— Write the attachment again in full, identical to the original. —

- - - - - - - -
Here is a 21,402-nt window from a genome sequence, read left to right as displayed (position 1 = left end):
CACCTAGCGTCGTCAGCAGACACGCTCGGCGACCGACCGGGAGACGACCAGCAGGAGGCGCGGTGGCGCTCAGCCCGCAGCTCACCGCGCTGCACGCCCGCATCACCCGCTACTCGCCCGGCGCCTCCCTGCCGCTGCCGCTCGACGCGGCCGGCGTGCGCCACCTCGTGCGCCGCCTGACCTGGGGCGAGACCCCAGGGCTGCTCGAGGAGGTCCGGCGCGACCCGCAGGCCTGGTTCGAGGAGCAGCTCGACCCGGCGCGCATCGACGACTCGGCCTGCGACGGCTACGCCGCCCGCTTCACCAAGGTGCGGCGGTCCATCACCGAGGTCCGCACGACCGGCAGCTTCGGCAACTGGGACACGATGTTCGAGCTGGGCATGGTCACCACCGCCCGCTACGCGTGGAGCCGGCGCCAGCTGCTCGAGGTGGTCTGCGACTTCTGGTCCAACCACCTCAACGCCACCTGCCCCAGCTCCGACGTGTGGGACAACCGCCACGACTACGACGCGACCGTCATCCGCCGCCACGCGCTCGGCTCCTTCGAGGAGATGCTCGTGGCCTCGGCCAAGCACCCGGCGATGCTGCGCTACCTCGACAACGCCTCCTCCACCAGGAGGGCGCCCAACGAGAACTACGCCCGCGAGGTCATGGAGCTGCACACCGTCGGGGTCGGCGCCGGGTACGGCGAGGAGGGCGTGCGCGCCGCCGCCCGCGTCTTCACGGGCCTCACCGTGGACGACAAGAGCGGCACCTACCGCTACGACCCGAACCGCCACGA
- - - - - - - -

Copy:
Here is a 21,402-nt window from a genome sequence, read left to right as displayed (position 1 = left end):
CACCTAGCGTCGTCAGCAGACACGCTCGGCGACCGACCGGGAGACGACCAGCAGGAGGCGCGGTGGCGCTCAGCCCGCAGCTCACCGCGCTGCACGCCCGCATCACCCGCTACTCGCCCGGCGCCTCCCTGCCGCTGCCGCTCGACGCGGCCGGCGTGCGCCACCTCGTGCGCCGCCTGACCTGGGGCGAGACCCCAGGGCTGCTCGAGGAGGTCCGGCGCGACCCGCAGGCCTGGTTCGAGGAGCAGCTCGACCCGGCGCGCATCGACGACTCGGCCTGCGACGGCTACGCCGCCCGCTTCACCAAGGTGCGGCGGTCCATCACCGAGGTCCGCACGACCGGCAGCTTCGGCAACTGGGACACGATGTTCGAGCTGGGCATGGTCACCACCGCCCGCTACGCGTGGAGCCGGCGCCAGCTGCTCGAGGTGGTCTGCGACTTCTGGTCCAACCACCTCAACGCCACCTGCCCCAGCTCCGACGTGTGGGACAACCGCCACGACTACGACGCGACCGTCATCCGCCGCCACGCGCTCGGCTCCTTCGAGGAGATGCTCGTGGCCTCGGCCAAGCACCCGGCGATGCTGCGCTACCTCGACAACGCCTCCTCCACCAGGAGGGCGCCCAACGAGAACTACGCCCGCGAGGTCATGGAGCTGCACACCGTCGGGGTCGGCGCCGGGTACGGCGAGGAGGGCGTGCGCGCCGCCGCCCGCGTCTTCACGGGCCTCACCGTGGACGACAAGAGCGGCACCTACCGCTACGACCCGAACCGCCACGA